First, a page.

Shabbat means “rest” in Hebrew. Shabbat is also the name for the Jewish day of rest, which falls on the seventh day of the week. It is observed from before sunset on Friday to after sunset on Saturday; observant Jews refrain from work activities and spend time relaxing with family and friends. Shabbat honors the story of the biblical creation of the world, how God rested on the seventh day after his hard work. I also heard shabbat used in reference to electronic devices — at Lady Davis, the I.T. guy told us that we should “shabbat” the water heater when we weren’t using it.
Before coming to Tel Aviv, I read up on what to expect on shabbat in the city. Most resources said that Tel Aviv was such a modernized, international city that you would barely notice shabbat, that most shops and restaurants and attractions stayed open and nightlife still thrived. So you can imagine my surprise when on Friday afternoon, I walked around the downtown area to find that none of the clothing stores and barely any of the restaurants were open. Some of our friends who were teaching in Northern and Central Israel had come to hang out and explore Tel Aviv, and we had nowhere to go and nothing to show them. I considered grabbing a few bites to eat at the supermarket — the supermarket couldn’t possibly be closed, right? — only to find that it, too, had locked its doors. I sadly went back to the hotel, ate leftover falafel pita, did a bit of schoolwork, and went to sleep.
Late Saturday morning, I walked down Dizengoff Street and Rothschild Boulevard, two of the liveliest streets in Tel Aviv, to join a tour of Bauhaus architecture in the city. I had walked down Dizengoff countless of times before, crowd watching and window shopping. This time, though, the streets were absolutely dead, and it was frightening. There were almost no cars on the road, nobody walking about, and everything was closed and boarded up. A few stray cats darted across my path, but there were almost no other signs of life. I felt very creeped out, and was so relieved to finally run into a few other tourists who had also shown up for the walking tour. When our native Israeli tour guide showed up, I commented on how quiet everything was, and she said that not only was it shabbat, but it was also “freezing”. I’d like to point out that it was a balmy mid-40 degrees (F) out — nothing to complain about! As the tour went into the afternoon, I saw more people about — parents walking with their children, young adults meeting up with coffee shops — but nothing compared to the usual hustle and bustle of the city. It was an amazing contrast.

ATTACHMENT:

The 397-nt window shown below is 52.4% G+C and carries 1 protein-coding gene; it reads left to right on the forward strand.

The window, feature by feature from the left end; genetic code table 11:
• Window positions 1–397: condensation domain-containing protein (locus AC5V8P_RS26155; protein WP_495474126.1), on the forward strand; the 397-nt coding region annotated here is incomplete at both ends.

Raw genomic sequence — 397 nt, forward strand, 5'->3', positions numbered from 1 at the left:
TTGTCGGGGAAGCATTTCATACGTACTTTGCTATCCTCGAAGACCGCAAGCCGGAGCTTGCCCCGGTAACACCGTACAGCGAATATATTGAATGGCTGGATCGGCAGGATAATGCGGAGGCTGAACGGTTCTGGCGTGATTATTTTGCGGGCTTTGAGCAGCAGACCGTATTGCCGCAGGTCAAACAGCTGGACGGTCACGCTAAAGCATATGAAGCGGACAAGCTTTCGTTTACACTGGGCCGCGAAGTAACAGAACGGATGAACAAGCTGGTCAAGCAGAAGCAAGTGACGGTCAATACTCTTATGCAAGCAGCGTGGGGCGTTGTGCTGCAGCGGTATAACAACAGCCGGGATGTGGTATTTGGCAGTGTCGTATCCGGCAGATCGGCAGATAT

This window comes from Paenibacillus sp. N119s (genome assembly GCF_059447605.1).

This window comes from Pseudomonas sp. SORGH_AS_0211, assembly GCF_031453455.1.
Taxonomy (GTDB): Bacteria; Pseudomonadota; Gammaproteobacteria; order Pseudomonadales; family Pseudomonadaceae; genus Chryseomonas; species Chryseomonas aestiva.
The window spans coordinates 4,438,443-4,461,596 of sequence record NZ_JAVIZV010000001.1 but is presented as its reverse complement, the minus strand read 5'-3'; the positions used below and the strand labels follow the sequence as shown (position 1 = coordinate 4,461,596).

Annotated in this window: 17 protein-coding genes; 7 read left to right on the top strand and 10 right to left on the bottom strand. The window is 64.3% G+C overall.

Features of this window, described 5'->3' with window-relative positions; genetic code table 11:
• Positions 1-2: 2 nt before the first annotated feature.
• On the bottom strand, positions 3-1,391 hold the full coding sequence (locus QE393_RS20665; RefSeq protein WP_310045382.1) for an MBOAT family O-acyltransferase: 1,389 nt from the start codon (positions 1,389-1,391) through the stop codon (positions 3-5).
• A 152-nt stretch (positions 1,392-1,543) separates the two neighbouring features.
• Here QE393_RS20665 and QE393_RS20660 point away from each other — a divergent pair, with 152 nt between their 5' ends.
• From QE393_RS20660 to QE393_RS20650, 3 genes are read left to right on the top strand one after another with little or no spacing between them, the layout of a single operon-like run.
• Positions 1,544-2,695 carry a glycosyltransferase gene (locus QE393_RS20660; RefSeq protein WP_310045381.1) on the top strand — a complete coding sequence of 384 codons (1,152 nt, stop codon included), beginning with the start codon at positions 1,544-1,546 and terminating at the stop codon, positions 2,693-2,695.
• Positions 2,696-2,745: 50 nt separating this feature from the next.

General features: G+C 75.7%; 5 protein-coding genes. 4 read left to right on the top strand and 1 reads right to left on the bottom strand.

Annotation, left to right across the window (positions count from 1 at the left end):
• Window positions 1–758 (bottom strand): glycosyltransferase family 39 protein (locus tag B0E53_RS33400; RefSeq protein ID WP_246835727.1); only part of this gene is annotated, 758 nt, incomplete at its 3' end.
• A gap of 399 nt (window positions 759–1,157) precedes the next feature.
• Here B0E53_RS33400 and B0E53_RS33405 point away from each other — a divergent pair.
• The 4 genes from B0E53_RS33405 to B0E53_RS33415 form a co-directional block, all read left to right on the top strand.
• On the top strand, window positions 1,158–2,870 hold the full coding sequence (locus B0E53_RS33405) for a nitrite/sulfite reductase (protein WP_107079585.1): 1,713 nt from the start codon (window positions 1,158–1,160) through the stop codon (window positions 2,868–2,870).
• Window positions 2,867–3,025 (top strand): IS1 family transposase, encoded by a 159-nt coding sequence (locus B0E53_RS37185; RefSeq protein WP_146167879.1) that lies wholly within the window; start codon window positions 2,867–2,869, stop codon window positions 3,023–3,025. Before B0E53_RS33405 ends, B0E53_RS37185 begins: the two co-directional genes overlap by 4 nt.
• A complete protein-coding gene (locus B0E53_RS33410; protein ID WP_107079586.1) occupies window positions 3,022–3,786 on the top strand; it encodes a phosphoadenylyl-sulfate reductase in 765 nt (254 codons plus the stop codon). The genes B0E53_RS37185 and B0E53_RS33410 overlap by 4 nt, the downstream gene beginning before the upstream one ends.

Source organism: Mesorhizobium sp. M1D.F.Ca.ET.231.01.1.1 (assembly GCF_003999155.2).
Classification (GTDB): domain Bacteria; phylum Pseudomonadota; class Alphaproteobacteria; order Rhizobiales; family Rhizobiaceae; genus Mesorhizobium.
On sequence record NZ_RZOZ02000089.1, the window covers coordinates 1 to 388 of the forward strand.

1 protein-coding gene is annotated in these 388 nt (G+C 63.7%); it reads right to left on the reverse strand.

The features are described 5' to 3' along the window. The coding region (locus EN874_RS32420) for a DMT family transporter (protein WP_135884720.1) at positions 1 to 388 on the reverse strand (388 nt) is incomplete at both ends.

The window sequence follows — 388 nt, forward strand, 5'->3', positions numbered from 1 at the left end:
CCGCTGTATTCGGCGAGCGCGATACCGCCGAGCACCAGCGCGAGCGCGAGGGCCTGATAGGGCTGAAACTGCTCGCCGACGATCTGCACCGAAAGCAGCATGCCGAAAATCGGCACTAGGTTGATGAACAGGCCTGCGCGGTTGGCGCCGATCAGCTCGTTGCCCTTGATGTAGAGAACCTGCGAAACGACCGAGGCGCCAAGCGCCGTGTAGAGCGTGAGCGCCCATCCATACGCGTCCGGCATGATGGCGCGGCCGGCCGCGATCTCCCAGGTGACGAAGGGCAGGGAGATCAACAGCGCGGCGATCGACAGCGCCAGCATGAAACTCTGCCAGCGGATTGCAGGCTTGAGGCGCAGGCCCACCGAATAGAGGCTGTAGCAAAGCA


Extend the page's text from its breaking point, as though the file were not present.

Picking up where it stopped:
I’ll never forget that eerie silence on that shabbat morning. I never knew it was possible for a city to shut down so completely, and the closest thing I’ve ever experienced was when I stumbled across an actual ghost town in an island near Hong Kong while backpacking (which is a crazy story itself). I was awed by the power of religion and tradition in this country. It is an amazingly strong force binding the people together, and I have a better appreciation now for the driving force behind the pursuit of a Jewish homeland, a place where Jewish religion and traditions such as shabbat can thrive, embraced and uninhibited.
Originally published at shalomsohard.wordpress.com on January 21, 2015.